VIA| is announcing a $5,000 bounty to find the tape of John McCain praising his N. Vietnamese captors.

Why do we know that tape exists?

We know, in part, thanks to Ron Unz’s article about McCain’s war service. Family friends of Charles C. Johnson’s grandfather, who was himself a Rear Admiral, have also told Johnson that they heard those broadcasts when stationed abroad.

The tape is relevant because of conflicting accounts John McCain has given about his service in Vietnam. He has said that his arm was broken by his captors but here he is saying that his arm was damaged when he got shot down.

McCain’s erratic behavior has long been the subject of intense scrutiny. He hired the disgraced shill for the Syria war–Elizabeth O’Bagy–that Charles C. Johnson exposed as a paid operative for the Syrian rebels.

O’Bagy also faked her academic credentials and arranged McCain’s trip to a rebel group that later affiliated with ISIS.

Here he is pictured with O’Bagy in Ukraine.


On June 6, 1969, The Stars and Stripes published the following article [transcription by].

Tape Has McCain’s Son Praising Red Doctors

Saigon (UPI) — The son of the U.S. commander in the Pacific said that despite bombing civilian targets in North Vietnam he has received “very good medical treatment” since being shot down, according to Radio Hanoi.

Navy Lt. Cmdr. John S. McCain III, downed over North Vietnam 20 months ago, was presented as saying Wednesday in a taped broadcast that North Vietnamese doctors performed an operation enabling him to walk again.

McCain, who reportedly suffered a broken leg and arm when he ejected from his jet, is the son of Adm. John McCain Jr., commander of U.S. forces in the Pacific theater, which includes Vietnam. [Editor’s note: McCain has claimed that his arm is broken because it was repeatedly broken by his captors but there’s not a lot of evidence that substantiates that claim.]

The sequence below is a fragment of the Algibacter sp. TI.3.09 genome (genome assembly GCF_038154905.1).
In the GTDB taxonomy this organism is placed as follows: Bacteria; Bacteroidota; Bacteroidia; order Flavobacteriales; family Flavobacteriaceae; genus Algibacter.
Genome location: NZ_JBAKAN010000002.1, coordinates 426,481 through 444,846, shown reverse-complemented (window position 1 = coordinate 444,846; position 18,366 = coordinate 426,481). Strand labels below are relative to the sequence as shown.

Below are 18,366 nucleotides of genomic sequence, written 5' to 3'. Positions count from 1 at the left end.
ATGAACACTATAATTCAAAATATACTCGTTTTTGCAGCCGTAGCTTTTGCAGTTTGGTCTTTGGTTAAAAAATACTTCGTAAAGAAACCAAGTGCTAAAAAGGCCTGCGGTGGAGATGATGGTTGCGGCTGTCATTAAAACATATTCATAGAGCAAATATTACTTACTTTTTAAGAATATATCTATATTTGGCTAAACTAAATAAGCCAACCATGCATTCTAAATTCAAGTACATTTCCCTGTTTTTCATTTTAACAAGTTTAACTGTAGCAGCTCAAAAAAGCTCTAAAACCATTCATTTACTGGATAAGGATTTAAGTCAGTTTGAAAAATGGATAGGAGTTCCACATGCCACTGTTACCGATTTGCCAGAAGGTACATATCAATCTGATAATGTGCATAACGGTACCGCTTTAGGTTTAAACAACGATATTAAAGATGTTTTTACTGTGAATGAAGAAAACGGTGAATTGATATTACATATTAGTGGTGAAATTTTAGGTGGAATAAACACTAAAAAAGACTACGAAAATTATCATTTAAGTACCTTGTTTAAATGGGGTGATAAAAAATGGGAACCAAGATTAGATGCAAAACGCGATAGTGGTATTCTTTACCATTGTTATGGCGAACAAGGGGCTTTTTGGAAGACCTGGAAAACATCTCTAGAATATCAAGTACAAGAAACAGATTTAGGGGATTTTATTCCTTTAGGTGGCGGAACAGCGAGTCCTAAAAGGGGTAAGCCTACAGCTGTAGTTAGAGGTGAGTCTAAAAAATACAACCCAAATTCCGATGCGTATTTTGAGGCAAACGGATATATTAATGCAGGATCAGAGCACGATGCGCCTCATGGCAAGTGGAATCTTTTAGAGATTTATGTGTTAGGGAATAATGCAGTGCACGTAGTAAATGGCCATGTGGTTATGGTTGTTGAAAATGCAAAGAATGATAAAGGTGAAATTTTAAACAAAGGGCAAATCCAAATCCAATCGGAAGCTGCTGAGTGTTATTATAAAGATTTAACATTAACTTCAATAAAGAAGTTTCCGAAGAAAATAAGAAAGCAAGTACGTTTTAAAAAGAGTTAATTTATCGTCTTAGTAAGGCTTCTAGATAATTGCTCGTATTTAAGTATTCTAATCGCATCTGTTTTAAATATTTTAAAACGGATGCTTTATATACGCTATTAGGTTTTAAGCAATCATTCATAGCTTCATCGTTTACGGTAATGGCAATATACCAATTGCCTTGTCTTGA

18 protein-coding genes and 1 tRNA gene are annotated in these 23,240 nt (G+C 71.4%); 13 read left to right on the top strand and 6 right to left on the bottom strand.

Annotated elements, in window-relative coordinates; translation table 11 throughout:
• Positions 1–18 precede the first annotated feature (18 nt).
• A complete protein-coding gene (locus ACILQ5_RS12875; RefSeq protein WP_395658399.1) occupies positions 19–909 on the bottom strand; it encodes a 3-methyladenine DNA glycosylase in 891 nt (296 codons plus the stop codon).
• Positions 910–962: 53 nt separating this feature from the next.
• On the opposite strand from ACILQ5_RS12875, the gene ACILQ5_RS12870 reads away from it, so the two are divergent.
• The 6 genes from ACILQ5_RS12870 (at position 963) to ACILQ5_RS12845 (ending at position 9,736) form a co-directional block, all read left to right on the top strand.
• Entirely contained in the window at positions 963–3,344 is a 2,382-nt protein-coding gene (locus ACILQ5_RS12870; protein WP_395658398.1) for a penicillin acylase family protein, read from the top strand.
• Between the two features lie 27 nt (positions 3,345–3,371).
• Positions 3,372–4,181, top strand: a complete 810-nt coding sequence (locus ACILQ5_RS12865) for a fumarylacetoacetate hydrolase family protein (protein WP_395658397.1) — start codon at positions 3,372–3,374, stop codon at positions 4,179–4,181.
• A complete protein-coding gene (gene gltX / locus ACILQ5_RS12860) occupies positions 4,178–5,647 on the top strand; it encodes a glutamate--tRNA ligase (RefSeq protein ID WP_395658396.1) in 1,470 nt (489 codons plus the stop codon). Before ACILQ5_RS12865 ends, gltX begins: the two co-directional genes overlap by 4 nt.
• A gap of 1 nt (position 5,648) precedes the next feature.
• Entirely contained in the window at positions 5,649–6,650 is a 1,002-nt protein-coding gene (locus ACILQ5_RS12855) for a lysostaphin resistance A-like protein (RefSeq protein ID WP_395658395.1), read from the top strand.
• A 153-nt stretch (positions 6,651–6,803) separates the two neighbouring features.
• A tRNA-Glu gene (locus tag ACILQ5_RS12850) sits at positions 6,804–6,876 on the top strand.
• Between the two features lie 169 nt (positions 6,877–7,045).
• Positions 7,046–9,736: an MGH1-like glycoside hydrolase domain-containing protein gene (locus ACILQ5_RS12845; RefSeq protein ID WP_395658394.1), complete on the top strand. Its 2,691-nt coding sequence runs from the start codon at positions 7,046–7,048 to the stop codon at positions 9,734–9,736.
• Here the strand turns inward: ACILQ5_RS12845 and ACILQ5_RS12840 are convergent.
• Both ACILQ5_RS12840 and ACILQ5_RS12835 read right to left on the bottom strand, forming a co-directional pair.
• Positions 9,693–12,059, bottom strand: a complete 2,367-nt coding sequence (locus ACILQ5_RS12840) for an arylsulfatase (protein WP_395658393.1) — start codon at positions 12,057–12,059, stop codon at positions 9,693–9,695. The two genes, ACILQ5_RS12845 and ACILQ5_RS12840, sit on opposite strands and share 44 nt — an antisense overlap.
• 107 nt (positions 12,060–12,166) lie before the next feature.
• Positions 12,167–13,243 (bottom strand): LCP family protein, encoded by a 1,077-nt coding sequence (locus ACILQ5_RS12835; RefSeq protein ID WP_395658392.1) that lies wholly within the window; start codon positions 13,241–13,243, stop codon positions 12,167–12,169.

The English-language broadcast monitored in Saigon was one of a recent series from American prisoners in North Vietnam beamed into South Vietnam by Radio Hanoi.

The series apparently was initiated in response to Defense Secretary Melvin Laird’s May 19 statement that there were “serious questions” about wether U.S. prisoners were receiving humane treatment.

“I have bombed the cities, towns and villages and caused injuries and even death for the people of North Vietnam,” a voice identified as McCain’s said in the broadcast. 

“After I was captured, I was taken to a hospital in Hanoi where I received very good medical treatment. I was given an operation on my leg which enabled me to walk again and a cast on my right arm, which was badly broken in three places.” 

McCain, who was shot down in October 1967, is one of an estimated 300 to 600 American airmen being held in North Vietnam.